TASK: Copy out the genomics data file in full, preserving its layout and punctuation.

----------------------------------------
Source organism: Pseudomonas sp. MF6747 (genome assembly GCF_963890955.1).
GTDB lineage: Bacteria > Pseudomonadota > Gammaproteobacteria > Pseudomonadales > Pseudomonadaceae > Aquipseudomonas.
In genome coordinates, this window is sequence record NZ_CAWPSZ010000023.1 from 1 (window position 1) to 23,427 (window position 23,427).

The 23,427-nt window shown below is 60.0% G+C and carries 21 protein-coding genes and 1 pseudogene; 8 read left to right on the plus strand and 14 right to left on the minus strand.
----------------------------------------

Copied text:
Source organism: Pseudomonas sp. MF6747 (genome assembly GCF_963890955.1).
GTDB lineage: Bacteria > Pseudomonadota > Gammaproteobacteria > Pseudomonadales > Pseudomonadaceae > Aquipseudomonas.
In genome coordinates, this window is sequence record NZ_CAWPSZ010000023.1 from 1 (window position 1) to 23,427 (window position 23,427).

The 23,427-nt window shown below is 60.0% G+C and carries 21 protein-coding genes and 1 pseudogene; 8 read left to right on the plus strand and 14 right to left on the minus strand.